Retaining SANEs

As I mentioned in yesterday's post, not all sustainability issues are about money. Some of them are about staffing. Keeping good people on your roster is one of the biggest challenges for many programs; staff turnover is high in this line of work. So how can we effectively maintain our numbers and stave off the burnout that so frequently contributes to this problem? Here are some suggestions to consider:

  1. Identify the job: A frequent complaint we hear from SANE-trained nurses who don't stay in the field is that they thought the job would be something different. Help set realistic expectations from the get-go by providing a written job description for the position of SANE in your agency. Lay out clear expectations of the role including information like the number of shifts expected each month; attendance at a certain percentage of staff meetings; requirements for continuing education or national certification.
  2. Orient new staff: Trial by fire is not an effective orientation strategy; neither is handing people a packet of information and telling them to call you if they have any questions. Take the time to schedule an hour or two with your new SANE to review the aforementioned job description and role expectations; orient her/him to the equipment, the paperwork and the pager; take some time to talk about the philosophy of your program and answer questions. Is the new staff person someone you've worked with forever in your other job in the ED or on L&D? Remember that this is a totally different gig with a practice much more autonomous than many nursing roles. An orientation is still important. It also allows you the opportunity to discuss the expectations your new SANE has.
  3. Evaluate regularly: This may be a secondary or volunteer position for many people, but they still need to be evaluated as a SANE. Consider evaluation following a probationary period and annual evaluations thereafter. Don't wait to have a conversation about problems until they pile up and overwhelm you--they will overwhelm your SANE, as well and make it challenging to remedy the issues. Likewise, don't take a no-news-is-good-news approach to feedback, either--this can be a very solitary role and it's nice to hear that you're meeting or exceeding expectations. Besides, regular evaluations bolster the professionalism and importance of the role; think about how easy it could be to dismiss a position that isn't even worthy of evaluation.
  4. Reward your staff: We would love to be able to provide regular pay raises and reimbursement for everything from call time to mileage to educational expenses. Realistically, though, most programs don't have that luxury. But you probably do have the luxury to do some small things that can still be meaningful. A gas card or gift certificate for a local restaurant for the nurse that saw the most cases last (month, quarter, year); movie passes for the staff member who recruits the most new SANEs; cupcakes at a staff meeting to celebrate successful completion of certification (or even of clinicals, because you can't tell me that a new SANE on the schedule isn't worthy of celebration). You can probably even get local businesses to donate some of these items. And don't just look to material goods--does your agency have a newsletter? Highlight team members' accomplishments there. Or ask your community paper to write a story about founding staff members in honor of the program's anniversary or Sexual Assault Awareness Month. There's room for creativity.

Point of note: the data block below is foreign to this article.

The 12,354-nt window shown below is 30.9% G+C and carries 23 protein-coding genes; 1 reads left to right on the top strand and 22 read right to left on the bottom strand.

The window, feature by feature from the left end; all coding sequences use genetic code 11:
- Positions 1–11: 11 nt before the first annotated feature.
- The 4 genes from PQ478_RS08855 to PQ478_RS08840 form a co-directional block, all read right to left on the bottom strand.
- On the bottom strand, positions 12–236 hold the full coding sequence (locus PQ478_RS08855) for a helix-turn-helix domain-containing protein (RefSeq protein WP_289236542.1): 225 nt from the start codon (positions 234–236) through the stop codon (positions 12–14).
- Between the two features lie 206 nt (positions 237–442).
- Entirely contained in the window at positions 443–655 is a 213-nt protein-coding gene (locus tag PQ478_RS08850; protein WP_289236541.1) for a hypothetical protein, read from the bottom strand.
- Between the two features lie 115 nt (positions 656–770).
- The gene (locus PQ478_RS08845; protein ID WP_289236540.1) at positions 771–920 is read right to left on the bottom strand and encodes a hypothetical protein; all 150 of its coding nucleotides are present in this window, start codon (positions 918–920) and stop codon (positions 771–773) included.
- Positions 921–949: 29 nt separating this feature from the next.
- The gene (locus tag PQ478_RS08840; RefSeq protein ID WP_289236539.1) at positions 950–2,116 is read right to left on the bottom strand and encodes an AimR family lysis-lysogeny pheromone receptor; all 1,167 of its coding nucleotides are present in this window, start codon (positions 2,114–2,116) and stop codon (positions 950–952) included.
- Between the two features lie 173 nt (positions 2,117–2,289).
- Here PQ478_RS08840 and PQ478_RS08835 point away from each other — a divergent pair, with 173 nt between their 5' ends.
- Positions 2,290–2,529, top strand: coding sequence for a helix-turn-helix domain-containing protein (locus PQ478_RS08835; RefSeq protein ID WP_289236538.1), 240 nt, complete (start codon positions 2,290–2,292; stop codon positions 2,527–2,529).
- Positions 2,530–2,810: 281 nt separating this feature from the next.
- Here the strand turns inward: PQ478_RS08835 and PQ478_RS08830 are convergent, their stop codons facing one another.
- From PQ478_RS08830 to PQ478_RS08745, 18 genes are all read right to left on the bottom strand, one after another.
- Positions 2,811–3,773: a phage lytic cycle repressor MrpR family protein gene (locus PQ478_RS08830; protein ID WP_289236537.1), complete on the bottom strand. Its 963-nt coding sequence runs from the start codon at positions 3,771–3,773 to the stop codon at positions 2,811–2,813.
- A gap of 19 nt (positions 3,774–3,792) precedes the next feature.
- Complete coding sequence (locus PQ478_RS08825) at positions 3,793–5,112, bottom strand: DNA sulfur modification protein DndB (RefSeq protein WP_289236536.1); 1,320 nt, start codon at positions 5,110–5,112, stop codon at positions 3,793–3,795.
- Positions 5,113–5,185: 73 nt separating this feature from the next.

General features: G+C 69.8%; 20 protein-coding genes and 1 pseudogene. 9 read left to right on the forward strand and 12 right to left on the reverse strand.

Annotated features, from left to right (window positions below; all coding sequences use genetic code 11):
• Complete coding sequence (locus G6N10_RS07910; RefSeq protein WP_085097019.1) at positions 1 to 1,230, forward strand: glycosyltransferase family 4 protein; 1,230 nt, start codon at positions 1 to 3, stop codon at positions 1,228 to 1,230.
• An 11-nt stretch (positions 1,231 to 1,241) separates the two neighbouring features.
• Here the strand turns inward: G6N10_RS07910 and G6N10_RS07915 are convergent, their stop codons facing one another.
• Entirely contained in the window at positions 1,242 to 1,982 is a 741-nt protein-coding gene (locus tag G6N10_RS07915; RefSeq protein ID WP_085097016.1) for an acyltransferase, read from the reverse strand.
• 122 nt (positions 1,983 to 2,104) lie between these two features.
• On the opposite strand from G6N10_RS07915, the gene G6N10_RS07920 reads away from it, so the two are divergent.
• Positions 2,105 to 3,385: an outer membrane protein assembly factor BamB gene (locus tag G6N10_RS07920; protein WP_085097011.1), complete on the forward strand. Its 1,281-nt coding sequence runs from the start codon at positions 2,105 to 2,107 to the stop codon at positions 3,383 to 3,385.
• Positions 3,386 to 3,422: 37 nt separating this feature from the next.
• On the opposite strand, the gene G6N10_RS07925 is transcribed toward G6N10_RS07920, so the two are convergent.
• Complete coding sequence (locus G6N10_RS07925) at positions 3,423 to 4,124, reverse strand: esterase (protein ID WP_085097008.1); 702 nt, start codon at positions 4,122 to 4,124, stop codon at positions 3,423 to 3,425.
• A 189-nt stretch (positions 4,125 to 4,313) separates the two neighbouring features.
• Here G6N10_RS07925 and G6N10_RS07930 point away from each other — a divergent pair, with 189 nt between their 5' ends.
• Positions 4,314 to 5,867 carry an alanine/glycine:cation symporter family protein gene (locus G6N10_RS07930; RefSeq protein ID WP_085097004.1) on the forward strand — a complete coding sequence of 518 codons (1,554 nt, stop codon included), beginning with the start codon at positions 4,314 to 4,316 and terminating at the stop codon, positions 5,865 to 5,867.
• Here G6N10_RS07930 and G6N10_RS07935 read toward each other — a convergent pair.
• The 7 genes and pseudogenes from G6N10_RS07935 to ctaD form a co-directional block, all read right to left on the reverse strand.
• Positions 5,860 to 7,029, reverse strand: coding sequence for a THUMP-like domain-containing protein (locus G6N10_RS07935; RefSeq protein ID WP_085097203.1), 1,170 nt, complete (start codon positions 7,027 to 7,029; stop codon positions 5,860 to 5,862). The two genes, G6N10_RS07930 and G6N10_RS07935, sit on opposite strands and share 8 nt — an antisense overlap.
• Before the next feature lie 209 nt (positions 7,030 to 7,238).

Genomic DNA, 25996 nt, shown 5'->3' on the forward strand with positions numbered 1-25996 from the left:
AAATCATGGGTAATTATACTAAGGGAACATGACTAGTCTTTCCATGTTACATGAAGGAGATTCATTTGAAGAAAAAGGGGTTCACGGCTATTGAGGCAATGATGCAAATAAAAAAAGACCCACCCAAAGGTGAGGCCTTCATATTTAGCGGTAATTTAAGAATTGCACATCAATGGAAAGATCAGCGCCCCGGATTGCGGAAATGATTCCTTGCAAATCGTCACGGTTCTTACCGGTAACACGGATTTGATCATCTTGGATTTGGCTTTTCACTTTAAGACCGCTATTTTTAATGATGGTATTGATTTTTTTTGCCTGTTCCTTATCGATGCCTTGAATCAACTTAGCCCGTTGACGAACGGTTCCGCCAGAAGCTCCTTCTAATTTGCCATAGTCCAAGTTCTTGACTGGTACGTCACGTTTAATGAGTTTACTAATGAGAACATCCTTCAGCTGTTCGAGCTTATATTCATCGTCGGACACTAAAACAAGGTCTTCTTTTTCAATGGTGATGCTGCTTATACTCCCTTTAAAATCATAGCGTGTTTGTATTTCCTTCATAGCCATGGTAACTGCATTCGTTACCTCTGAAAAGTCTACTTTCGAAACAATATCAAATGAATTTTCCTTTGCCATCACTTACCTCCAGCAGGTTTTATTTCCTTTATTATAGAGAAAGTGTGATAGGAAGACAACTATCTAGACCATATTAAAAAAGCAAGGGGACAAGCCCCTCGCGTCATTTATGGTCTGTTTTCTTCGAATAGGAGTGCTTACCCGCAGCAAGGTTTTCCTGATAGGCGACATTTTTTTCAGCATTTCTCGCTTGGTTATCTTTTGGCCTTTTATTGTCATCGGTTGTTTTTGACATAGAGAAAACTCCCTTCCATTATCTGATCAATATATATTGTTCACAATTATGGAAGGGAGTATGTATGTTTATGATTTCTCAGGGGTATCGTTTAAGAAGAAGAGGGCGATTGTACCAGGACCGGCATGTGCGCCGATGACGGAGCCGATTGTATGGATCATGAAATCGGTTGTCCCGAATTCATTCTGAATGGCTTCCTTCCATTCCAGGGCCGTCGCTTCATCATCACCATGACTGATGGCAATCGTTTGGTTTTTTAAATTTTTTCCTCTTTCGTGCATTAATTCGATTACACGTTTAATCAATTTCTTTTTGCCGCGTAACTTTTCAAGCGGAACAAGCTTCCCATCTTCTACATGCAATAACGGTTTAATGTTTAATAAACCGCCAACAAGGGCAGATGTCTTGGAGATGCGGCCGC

5. Provide opportunities for leadership development: There are a lot of ways you can make this possible. Give staff a chance to do some of the community outreach you've been doing yourself. Allow experienced staff to provide the professional education you're asked to provide to law enforcement, EMS or other clinicians. Being asked to write a grant? Ask for volunteers to review the proposal before it goes out. Form a small committee from your team to brainstorm ideas for fundraising opportunities and outline a plan for the coming year's activitities. There are an endless number of ways we can help our team members develop leadership skills, and most of them are free. It helps people feel more invested in the role and in the program, and it has the added bonus of relieving you of some of the time consuming tasks on your plate. Plus it can be a great asset in starting the succession planning you've been putting off...

 
Do you have some creative suggestions for retaining good SANEs? Please let us know about them in the Comments!

Comments

Submitted by LindaRossman on

One approach we have taken toward retention of nurses in our program is pay increases related to experience. While they are "shadowing" they are paid X amount/case, when they are independent they receive X amount/case, after they complete their first independent year they receive X amount/case, after 100 cases they receive X amount/case. Each pay raise is $25/case . It's not a huge incentive but it helps retain some of our most experienced nurses (300+ exams) even if they want to cut back on the on-call schedule for awhile.

If your program only has a certain amount of money to pay for exams, perhaps establishing a similar scale with that money could be a way of rewarding and retaining experienced nurses in addition to the small things Jen talked about that are invaluable to retention.